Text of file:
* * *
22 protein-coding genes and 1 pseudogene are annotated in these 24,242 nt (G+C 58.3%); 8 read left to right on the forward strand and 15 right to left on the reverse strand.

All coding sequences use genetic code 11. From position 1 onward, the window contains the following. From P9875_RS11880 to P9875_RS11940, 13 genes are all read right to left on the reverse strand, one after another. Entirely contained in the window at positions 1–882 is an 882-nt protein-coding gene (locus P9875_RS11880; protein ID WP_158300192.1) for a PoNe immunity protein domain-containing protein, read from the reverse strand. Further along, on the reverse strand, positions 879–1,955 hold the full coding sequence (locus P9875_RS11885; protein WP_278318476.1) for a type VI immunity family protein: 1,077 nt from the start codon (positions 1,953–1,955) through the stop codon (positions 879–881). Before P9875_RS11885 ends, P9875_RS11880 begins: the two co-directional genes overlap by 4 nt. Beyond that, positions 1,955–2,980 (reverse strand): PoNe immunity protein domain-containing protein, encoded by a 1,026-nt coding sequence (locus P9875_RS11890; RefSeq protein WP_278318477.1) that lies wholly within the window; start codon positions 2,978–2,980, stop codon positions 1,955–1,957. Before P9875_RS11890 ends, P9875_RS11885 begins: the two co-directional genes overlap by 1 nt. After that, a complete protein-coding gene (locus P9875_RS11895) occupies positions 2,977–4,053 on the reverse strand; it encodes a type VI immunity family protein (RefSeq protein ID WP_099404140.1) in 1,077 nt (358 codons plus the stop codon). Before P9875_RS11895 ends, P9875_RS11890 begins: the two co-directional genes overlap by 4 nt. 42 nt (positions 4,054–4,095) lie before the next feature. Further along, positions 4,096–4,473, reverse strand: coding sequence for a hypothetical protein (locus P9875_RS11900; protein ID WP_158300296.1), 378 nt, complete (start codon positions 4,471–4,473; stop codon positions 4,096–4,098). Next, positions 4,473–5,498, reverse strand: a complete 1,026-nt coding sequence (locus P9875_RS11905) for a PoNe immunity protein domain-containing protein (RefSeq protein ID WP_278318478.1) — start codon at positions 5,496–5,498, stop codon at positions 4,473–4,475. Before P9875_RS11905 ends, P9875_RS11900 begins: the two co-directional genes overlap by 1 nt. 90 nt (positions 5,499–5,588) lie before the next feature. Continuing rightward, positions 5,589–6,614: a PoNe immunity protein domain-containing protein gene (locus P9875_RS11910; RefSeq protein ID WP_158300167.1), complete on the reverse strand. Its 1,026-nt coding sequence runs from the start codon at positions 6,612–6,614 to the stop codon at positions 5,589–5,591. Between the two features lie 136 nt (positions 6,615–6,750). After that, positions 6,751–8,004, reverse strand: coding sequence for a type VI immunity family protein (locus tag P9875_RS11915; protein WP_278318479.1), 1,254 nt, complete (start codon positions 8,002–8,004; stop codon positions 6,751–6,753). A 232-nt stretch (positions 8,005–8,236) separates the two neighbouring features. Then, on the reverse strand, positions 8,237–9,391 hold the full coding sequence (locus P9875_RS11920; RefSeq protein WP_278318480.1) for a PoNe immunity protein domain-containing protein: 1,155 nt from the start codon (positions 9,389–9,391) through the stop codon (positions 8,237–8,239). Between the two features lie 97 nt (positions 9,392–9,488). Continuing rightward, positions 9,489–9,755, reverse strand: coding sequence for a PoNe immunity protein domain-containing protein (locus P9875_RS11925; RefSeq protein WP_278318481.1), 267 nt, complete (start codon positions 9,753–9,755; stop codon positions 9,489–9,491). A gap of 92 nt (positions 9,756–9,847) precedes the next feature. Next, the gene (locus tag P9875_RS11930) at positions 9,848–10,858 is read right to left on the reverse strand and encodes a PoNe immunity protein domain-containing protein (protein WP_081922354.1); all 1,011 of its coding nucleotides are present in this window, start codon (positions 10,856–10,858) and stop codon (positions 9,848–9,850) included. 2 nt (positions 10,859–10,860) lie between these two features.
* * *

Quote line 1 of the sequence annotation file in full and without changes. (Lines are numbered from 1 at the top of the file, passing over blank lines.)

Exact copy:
22 protein-coding genes and 1 pseudogene are annotated in these 24,242 nt (G+C 58.3%); 8 read left to right on the forward strand and 15 right to left on the reverse strand.